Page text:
Diabetes leads to a two to three fold increase in the risk of heart and circulatory diseases. In most people with the commonest form (type 2), diabetes is caused by resistance to the effects of insulin in the body.
In this project we are investigating the genes and proteins which are involved in the action of insulin and related hormones to determine how they contribute to diseases of the heart and circulation.
The project follows on from previous research by our group which has led to important discoveries on the links between insulin resistance and blood vessel function. We can do much of this work in cultured cells but to understand complex diseases we need to study these in animals to mimic what happens in humans. We are using genetically modified mice in which genes related to insulin resistance are switched on or off to look at the effects on the blood vessels and circulation. In some cases mice will undergo surgery to mimic diseases similar to those seen in humans (for example heart attacks, aneurysms, blood vessel damage). All animals receive anaesthesia during surgery and pain relief afterwards to minimise discomfort. We use sophisticated imaging equipment to acquire as much information as possible over time and reduce the number of animals required.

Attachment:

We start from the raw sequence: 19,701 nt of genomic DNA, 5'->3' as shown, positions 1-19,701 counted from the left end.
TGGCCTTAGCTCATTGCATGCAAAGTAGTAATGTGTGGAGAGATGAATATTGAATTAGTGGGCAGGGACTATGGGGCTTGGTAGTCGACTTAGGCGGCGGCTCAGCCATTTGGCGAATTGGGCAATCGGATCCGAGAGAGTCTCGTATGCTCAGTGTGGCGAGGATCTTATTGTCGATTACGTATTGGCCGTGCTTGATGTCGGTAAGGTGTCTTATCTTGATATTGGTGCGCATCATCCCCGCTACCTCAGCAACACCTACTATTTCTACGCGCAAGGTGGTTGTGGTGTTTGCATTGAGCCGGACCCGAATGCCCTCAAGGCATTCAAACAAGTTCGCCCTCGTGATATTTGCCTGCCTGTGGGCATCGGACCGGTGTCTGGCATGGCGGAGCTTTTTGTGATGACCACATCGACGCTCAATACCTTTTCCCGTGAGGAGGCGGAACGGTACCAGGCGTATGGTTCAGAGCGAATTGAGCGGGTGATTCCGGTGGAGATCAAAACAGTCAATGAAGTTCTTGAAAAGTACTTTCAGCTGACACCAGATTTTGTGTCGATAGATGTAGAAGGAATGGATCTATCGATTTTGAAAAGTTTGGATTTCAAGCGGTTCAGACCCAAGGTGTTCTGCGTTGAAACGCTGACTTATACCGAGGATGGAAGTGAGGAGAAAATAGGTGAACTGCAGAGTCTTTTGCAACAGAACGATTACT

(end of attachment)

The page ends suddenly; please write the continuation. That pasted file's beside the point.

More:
We anticipate that this project will uncover new targets which can be used to design future treatments for cardiovascular disease and diabetes.
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